# Help Finding Transfer Function Vo/Vs

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1. Nov 30, 2014

### Captain1024

1. The problem statement, all variables and given/known data

Find $a)\ H(s)=\frac{V_o}{V_s}$ of the filter in the circuit below.
$b)\$The center frequency $\omega_0$
$c)\$The band-width B

$a)\ H(s)=\frac{6s}{12s^2+11s+1}$
$b)\ \omega_0=0.28\frac{rad}{s}$
$c)\ B=0.71\frac{rad}{s}$

2. Relevant equations

Ohm's law: $V=IR$
$s=j\omega$
For series resonance:
$\omega_0=\sqrt{\omega_1\omega_2}$
$B=\omega_1-\omega_2$
$\omega_1=-\frac{R}{2L}+\sqrt{(\frac{R}{2L})^2+\frac{1}{LC}}\$, Where R is in Ohm's, L in Henry's, C in Farads
$\omega_2=-\omega_1$

3. The attempt at a solution

Part $a)\$I used KVL to find currents $I_1\$(Left loop) and $I_2\$(Right loop)
$C_2=2F\ \Rightarrow\ \frac{1}{2s}$
$C_1=3F\ \Rightarrow\ \frac{1}{3s}$
Left loop: $V_s=(1+\frac{1}{2s})I_1-\frac{1}{2s}I_2\$ (Eqn. 1)
Right loop: $\frac{-1}{3s}I_2-2I_2+\frac{1}{2s}I_1=0$
$\Rightarrow\ -(\frac{1}{3s}+2)I_2=\frac{-1}{2s}I_1$
$\Rightarrow\ I_1=2s(\frac{1}{3s}+2)I_2$
$\Rightarrow\ I_1=(\frac{2}{3}+4s)I_2\$ (Eqn. 2)
Plugging (Eqn. 2) into (Eqn. 1): $V_s=(1+\frac{1}{2s})(\frac{2}{3}+4s)I_2-\frac{1}{2s}I_2$

Distributing and solving for $I_2$:
$I_2=\frac{V_s}{\frac{8}{3}+4s+\frac{1}{3s}-\frac{1}{2s}}$

Now, $V_0$ using Ohm's Law is $V_0=2I_2$
Therefore:
$H(s)=\frac{V_o}{V_s}=\frac{2}{\frac{8}{3}+4s+\frac{1}{3s}-\frac{1}{2s}}$

Multiplying by $\frac{s}{s}$:
$H(S)=\frac{2s}{\frac{8s}{3}+4s^2+\frac{1}{3}-\frac{1}{2}}$

Simplifying:
$H(s)=\frac{2s}{4s^2+\frac{8s}{3}-\frac{1}{6}}$

Parts $b)\$& $c)$
Two issues: 1) Circuit is not solely series or parallel 2) There is no inductor
1) I can handle series and parallel RLC circuits, but this circuit is mixed. Can I turn this into a series or parallel circuit?
2) My equations for center frequency and band-width involve an inductor value and I'm assuming I shouldn't just ignore it.

Any assistance is greatly appreciated.

2. Nov 30, 2014

### Staff: Mentor

For your right loop equation, note that I2 also flows through the 2F capacitor. Your equation doesn't reflect this, it only shows I1 flowing through it.

Note that your circuit comprises two elementary RC filters, one after the other: A low pass filter followed by a high pass filter. There are no inductors in the circuit so you can throw away any LC formulas for this one.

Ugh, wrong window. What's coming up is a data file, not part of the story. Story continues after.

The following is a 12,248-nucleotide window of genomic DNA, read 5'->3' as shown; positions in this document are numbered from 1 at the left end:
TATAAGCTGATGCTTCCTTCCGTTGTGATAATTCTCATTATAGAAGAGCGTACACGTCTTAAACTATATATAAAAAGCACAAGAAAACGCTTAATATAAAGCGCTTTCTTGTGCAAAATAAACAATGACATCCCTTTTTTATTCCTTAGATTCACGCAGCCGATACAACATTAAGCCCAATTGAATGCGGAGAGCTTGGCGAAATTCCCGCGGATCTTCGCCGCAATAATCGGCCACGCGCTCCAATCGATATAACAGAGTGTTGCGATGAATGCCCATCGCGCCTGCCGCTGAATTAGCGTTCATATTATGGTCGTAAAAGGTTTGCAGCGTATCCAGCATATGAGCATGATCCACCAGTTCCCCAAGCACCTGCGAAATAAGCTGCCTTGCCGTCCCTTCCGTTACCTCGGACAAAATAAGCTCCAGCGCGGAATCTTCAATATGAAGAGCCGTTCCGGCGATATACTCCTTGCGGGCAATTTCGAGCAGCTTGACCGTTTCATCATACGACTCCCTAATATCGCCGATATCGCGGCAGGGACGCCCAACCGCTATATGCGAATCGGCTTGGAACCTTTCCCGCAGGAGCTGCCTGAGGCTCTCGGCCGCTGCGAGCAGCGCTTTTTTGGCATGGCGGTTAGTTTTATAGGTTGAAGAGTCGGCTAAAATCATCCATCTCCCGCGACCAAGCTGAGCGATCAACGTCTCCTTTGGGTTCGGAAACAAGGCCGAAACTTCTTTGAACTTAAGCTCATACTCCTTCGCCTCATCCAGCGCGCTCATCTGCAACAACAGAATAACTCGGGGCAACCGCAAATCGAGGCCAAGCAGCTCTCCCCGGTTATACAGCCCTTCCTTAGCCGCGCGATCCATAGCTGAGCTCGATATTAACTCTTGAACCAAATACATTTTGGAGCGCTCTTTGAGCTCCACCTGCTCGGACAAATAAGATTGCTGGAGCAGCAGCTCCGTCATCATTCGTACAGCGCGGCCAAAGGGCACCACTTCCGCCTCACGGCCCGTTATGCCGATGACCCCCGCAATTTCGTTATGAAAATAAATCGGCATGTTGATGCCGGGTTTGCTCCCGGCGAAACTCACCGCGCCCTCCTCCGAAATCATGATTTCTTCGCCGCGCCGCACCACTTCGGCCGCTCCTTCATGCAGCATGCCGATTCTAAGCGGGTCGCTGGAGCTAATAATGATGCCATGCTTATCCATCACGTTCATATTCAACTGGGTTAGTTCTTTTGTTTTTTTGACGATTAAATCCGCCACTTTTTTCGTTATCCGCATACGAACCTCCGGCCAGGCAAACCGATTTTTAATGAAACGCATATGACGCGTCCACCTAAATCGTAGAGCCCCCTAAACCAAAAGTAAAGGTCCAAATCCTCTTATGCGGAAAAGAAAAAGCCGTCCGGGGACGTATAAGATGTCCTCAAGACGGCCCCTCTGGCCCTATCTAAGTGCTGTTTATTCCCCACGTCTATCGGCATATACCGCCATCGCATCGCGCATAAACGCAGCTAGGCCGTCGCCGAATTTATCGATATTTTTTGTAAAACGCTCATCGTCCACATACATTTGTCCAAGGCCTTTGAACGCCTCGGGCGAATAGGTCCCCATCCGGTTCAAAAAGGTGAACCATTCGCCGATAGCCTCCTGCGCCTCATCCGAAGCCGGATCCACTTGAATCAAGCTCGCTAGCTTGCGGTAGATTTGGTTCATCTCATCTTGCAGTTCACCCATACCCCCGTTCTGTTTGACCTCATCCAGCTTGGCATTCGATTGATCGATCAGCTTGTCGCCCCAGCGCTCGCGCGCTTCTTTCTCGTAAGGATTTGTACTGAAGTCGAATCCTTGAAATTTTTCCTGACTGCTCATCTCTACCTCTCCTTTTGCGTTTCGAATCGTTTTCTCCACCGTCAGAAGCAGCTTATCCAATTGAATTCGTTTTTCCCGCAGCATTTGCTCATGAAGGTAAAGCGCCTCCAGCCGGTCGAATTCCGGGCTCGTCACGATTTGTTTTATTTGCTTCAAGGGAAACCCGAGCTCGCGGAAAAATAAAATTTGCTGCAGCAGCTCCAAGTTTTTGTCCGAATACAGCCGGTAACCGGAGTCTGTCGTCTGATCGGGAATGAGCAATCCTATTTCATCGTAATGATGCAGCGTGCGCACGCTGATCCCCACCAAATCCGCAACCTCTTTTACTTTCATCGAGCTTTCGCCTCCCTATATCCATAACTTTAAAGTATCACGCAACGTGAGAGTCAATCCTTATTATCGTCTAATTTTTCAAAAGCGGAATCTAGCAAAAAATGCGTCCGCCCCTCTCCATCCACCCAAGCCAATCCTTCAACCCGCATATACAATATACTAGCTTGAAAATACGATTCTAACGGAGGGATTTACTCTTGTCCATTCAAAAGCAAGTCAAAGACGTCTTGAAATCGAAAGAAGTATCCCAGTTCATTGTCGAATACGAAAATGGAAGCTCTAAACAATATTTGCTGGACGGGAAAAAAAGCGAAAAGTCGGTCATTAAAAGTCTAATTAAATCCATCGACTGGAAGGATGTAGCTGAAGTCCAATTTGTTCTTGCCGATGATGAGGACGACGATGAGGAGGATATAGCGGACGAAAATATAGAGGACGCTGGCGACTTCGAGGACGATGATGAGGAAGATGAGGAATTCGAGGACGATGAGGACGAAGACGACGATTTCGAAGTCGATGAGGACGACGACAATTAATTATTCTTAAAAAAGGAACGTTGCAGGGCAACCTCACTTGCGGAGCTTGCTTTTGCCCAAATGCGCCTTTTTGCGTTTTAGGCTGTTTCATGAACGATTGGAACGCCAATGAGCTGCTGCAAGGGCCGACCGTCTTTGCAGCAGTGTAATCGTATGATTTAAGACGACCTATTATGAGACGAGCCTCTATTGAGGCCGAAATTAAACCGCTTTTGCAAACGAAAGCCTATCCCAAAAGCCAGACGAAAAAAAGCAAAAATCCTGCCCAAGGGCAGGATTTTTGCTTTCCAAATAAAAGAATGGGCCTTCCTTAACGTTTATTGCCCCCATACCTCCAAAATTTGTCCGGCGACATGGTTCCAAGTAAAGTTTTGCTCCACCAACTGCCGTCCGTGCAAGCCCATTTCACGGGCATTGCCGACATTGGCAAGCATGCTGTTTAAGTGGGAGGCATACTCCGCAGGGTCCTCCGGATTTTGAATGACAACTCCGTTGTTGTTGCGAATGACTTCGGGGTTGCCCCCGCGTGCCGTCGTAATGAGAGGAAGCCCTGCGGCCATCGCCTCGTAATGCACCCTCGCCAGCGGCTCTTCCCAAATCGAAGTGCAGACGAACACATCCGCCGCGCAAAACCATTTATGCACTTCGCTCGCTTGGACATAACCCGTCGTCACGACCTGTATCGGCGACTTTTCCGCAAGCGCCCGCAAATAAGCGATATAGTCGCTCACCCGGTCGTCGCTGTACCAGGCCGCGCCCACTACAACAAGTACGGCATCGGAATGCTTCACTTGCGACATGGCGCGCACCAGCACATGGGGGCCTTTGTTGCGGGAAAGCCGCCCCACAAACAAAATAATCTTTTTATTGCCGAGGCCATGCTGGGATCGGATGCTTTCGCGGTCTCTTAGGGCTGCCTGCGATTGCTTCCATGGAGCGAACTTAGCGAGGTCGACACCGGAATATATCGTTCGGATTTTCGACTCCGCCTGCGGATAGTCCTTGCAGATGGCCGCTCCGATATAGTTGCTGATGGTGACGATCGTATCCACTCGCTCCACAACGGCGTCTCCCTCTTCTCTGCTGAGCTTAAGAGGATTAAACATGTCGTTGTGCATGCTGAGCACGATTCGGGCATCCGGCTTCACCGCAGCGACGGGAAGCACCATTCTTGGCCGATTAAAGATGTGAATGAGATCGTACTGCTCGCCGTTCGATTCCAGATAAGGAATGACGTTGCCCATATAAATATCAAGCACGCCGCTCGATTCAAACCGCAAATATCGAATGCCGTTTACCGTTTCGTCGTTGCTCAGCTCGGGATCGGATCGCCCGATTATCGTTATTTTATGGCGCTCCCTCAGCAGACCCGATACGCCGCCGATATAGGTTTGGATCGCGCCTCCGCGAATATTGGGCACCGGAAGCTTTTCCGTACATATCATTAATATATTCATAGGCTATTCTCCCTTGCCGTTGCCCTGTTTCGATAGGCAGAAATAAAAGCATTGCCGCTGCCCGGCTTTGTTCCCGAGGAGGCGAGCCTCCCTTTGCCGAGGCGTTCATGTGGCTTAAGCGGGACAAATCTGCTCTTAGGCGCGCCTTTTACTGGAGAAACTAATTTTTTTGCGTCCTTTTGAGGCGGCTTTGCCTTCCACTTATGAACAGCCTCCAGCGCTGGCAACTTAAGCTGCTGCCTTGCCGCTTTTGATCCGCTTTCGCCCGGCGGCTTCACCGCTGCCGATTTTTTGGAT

Since the filters have different component values they will have different corner frequencies, so a bode plot should show a "hump" where the gain will be maximum (or rather the attenuation the least), and heading to large negative dB values on either side. Note that the filters are not isolated from each other so there will be interaction of the component values and these corner frequencies will be displaced from their "unloaded" positions.

I'd start by finding the frequency where the gain is maximum (attenuation least). That should address part (b). Then contemplate what "band width" means in the context of the overall filter, and how you might determine it.

Last edited: Dec 1, 2014
3. Dec 1, 2014

### Captain1024

I reworked Part a) with the following loop equations:
Left loop: $V_s=(1+\frac{1}{2s})I_1-\frac{1}{2s}I_2$
Right loop: $(\frac{-1}{2s}-\frac{1}{3s}-2)I_2+\frac{1}{2s}I_1=0$
$\Rightarrow\ I_1=(4s+\frac{5}{3})I_2$
Then $I_2=\frac{V_s}{4s+\frac{5}{6s}+\frac{11}{3}}$

So $H(s)=\frac{2s}{4s^2+\frac{11s}{13}+\frac{5}{6}}$

Still not correct, although I think I'm close. Where am I going wrong?

4. Dec 1, 2014

### Staff: Mentor

Something went wrong in your working out of I2. Your expression for I1 looks fine.

5. Dec 1, 2014

### Captain1024

Don't know how I missed it.

$I_2=\frac{V_s}{4s+\frac{1}{3s}+\frac{11}{3}}$

That led me to the correct answer for part a)

Should I use the transfer function to accomplish this?

6. Dec 1, 2014

### Staff: Mentor

Yes. More specifically, you want to find the frequency which maximizes the magnitude of the transfer function.

7. Dec 1, 2014

### Captain1024

H(s) would approach infinity as s approaches the poles, right? Poles $P=\frac{1}{24}(-11\pm\sqrt{73})$

8. Dec 1, 2014

### Staff: Mentor

Those are both negative values, so the transfer function would go to negative infinity (due to the s in the numerator). But that's in the s domain.

You're looking for a value of $\omega$. So substitute $j \omega$ for s. Then find the value of $\omega$ that maximizes it.

9. Dec 1, 2014

### Captain1024

$H(\omega)=\frac{2j\omega}{-4\omega^2+\frac{11j\omega}{3}+\frac{1}{3}}$

Should I then multiply by the conjugate to have no imaginary terms in the denominator? If so, would the conjugate be:
$-4\omega^2-\frac{11j\omega}{3}+\frac{1}{3}$

10. Dec 1, 2014

### Staff: Mentor

Sure.

11. Dec 1, 2014

### Captain1024

$H(\omega)=\frac{-8j\omega^3+\frac{22}{3}\omega^2+\frac{2}{3}j\omega}{16\omega^4+\frac{97}{9}\omega^2+\frac{1}{9}}$

WolframAlpha tells me that the poles $P=\pm[\frac{1}{12}i\sqrt{\frac{1}{2}(97\pm11\sqrt{73})}\ ]$

This yields two positive imaginary poles: 0.1023i & 0.8143i (approx.)
Are one of these my center frequency?

12. Dec 2, 2014

### Staff: Mentor

ω is a positive real number (and angular frequency). So imaginary values should tell you that something's not right. The Bode plot is going to rise to a maximum value and then descend again (it's a hump-shaped curve). So there should be a single maximum in the middle of the hump.

In your first post you listed the "Correct answers", so you should be able to tell when you get it right.

$$H(s) = \frac{6 s}{12 s^2 + 11 s + 1}$$